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  • Jim West
    True, Don, it is most likely a preference rather than a question of scholarship. Nevertheless, I do not think that the two can be so easily divorced. For
    Message 1 of 2 , Jul 8 10:33 AM
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      True, Don, it is most likely a preference rather than a question of
      scholarship. Nevertheless, I do not think that the two can be so easily
      divorced. For example, if one has the choice of reading the NASB or a comic
      strip version of the Bible (which there actually are!!!)- it says a great
      deal about ones level (or lack thereof) of academic training.

      Likewise, I cast no aspersions of folk who listen to books on tape (though I
      personally find the whole thing rather distasteful); but I do wonder about
      the soul who will not read because listening is "easier". Note, I did not
      say you were in that category- I simply said that I find it hard to accept
      the notion that listening to a tape is better than reading a book.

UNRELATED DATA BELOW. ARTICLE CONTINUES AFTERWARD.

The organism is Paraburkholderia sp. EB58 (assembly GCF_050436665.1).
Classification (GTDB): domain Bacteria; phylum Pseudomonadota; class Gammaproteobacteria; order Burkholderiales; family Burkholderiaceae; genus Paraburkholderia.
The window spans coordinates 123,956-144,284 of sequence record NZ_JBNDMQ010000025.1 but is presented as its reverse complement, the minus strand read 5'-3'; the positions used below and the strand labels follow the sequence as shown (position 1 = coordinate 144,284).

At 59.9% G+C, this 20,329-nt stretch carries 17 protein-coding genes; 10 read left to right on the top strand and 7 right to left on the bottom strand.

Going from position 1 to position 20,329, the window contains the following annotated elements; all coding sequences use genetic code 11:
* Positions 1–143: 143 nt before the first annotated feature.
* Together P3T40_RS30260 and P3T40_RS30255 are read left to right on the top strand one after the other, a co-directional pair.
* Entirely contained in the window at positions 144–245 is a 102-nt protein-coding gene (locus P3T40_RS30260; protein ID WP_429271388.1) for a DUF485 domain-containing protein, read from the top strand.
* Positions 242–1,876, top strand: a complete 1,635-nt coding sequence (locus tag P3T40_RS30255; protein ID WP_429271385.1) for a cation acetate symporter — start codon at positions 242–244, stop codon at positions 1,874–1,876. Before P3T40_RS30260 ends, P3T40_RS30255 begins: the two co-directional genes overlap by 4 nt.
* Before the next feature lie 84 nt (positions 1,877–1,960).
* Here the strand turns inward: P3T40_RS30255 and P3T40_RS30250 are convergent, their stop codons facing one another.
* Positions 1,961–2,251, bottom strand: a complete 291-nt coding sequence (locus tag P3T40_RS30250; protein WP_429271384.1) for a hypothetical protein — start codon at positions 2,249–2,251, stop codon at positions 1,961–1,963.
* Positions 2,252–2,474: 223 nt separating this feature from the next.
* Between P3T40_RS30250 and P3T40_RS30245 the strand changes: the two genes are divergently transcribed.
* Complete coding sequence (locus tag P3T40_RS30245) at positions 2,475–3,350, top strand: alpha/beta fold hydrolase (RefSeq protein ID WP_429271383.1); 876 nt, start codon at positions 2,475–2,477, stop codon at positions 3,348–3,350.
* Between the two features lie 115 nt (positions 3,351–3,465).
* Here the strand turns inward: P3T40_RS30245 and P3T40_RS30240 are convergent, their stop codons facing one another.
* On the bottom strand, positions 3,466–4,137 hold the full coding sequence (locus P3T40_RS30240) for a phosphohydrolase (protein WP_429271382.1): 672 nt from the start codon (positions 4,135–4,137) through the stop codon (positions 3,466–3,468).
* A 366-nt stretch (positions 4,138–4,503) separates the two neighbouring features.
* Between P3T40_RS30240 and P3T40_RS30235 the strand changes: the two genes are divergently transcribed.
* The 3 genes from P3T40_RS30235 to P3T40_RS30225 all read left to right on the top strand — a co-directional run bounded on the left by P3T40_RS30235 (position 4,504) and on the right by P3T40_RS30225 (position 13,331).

Further, memory studies seem to indicate that we recall more of what we read
      than what we hear. This means, doesn't it, that if we are genuinely
      interested in engaging with an idea or a set of ideas, we should probably
      read them rather than listen to them.

      All in all, I still think, academic questions aside, that listening to tapes
      is the easy, convenient, and lazy way to learn. But this is, honestly, to
      be expected in a consumer driven society like America where everything must
      be instant or "it ain't no good".

      In short, the boom in books on tape says more about our culture than it says
      about our interest in really learning something.


      Best,

      Jim

      ++++++++++++++++++++++++++++++
      Jim West, ThD
      Pastor, Petros Baptist Church
      Adjunct Professor of Bible,
      Quartz Hill School of Theology
      jwest@...
    • Jack Kilmon
      ... For some reason I cannot absorb anything from a tape. No matter how interesting the subject, it just become background noise. Besides, the pictures are
      Message 2 of 2 , Jul 9 6:14 AM
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        Jim West wrote:

        > In short, the boom in books on tape says more about our culture than it says
        > about our interest in really learning something.

        For some reason I cannot absorb anything from a tape. No matter how
        interesting the subject, it just become background noise. Besides, the
        pictures are terrible.

        Jack
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